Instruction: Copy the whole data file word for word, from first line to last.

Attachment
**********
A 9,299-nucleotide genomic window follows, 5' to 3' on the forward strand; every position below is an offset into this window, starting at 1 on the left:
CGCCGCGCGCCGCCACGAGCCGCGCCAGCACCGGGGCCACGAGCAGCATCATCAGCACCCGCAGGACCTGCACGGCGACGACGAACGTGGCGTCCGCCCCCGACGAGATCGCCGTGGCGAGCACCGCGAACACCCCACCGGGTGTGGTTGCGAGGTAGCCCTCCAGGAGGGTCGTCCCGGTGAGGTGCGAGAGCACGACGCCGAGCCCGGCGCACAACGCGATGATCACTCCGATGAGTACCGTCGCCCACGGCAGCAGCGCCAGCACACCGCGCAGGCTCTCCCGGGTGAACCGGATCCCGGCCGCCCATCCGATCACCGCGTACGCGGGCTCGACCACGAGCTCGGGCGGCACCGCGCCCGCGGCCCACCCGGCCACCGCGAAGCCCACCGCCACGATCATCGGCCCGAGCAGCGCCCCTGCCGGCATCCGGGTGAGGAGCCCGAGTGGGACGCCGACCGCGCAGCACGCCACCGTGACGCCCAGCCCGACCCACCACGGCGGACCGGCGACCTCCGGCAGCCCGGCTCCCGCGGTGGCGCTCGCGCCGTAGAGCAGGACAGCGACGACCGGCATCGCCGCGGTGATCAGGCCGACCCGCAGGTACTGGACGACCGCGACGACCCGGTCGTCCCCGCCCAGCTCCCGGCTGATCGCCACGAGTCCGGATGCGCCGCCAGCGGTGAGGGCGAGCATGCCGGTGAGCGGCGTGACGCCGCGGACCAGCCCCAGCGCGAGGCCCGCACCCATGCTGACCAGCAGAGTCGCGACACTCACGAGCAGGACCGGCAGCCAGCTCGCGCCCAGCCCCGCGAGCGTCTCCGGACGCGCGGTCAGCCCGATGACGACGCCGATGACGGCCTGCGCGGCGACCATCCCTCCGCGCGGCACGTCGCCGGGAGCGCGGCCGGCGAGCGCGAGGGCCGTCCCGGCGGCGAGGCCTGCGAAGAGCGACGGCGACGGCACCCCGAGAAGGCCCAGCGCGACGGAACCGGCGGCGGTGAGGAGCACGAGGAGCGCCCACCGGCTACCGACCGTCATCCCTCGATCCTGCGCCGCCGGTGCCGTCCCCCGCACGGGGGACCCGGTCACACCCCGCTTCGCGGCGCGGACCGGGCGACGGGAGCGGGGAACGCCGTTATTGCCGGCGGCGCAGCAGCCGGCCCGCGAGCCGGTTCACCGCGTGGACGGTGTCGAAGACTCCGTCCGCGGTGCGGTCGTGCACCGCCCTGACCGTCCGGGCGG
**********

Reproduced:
A 9,299-nucleotide genomic window follows, 5' to 3' on the forward strand; every position below is an offset into this window, starting at 1 on the left:
CGCCGCGCGCCGCCACGAGCCGCGCCAGCACCGGGGCCACGAGCAGCATCATCAGCACCCGCAGGACCTGCACGGCGACGACGAACGTGGCGTCCGCCCCCGACGAGATCGCCGTGGCGAGCACCGCGAACACCCCACCGGGTGTGGTTGCGAGGTAGCCCTCCAGGAGGGTCGTCCCGGTGAGGTGCGAGAGCACGACGCCGAGCCCGGCGCACAACGCGATGATCACTCCGATGAGTACCGTCGCCCACGGCAGCAGCGCCAGCACACCGCGCAGGCTCTCCCGGGTGAACCGGATCCCGGCCGCCCATCCGATCACCGCGTACGCGGGCTCGACCACGAGCTCGGGCGGCACCGCGCCCGCGGCCCACCCGGCCACCGCGAAGCCCACCGCCACGATCATCGGCCCGAGCAGCGCCCCTGCCGGCATCCGGGTGAGGAGCCCGAGTGGGACGCCGACCGCGCAGCACGCCACCGTGACGCCCAGCCCGACCCACCACGGCGGACCGGCGACCTCCGGCAGCCCGGCTCCCGCGGTGGCGCTCGCGCCGTAGAGCAGGACAGCGACGACCGGCATCGCCGCGGTGATCAGGCCGACCCGCAGGTACTGGACGACCGCGACGACCCGGTCGTCCCCGCCCAGCTCCCGGCTGATCGCCACGAGTCCGGATGCGCCGCCAGCGGTGAGGGCGAGCATGCCGGTGAGCGGCGTGACGCCGCGGACCAGCCCCAGCGCGAGGCCCGCACCCATGCTGACCAGCAGAGTCGCGACACTCACGAGCAGGACCGGCAGCCAGCTCGCGCCCAGCCCCGCGAGCGTCTCCGGACGCGCGGTCAGCCCGATGACGACGCCGATGACGGCCTGCGCGGCGACCATCCCTCCGCGCGGCACGTCGCCGGGAGCGCGGCCGGCGAGCGCGAGGGCCGTCCCGGCGGCGAGGCCTGCGAAGAGCGACGGCGACGGCACCCCGAGAAGGCCCAGCGCGACGGAACCGGCGGCGGTGAGGAGCACGAGGAGCGCCCACCGGCTACCGACCGTCATCCCTCGATCCTGCGCCGCCGGTGCCGTCCCCCGCACGGGGGACCCGGTCACACCCCGCTTCGCGGCGCGGACCGGGCGACGGGAGCGGGGAACGCCGTTATTGCCGGCGGCGCAGCAGCCGGCCCGCGAGCCGGTTCACCGCGTGGACGGTGTCGAAGACTCCGTCCGCGGTGCGGTCGTGCACCGCCCTGACCGTCCGGGCGG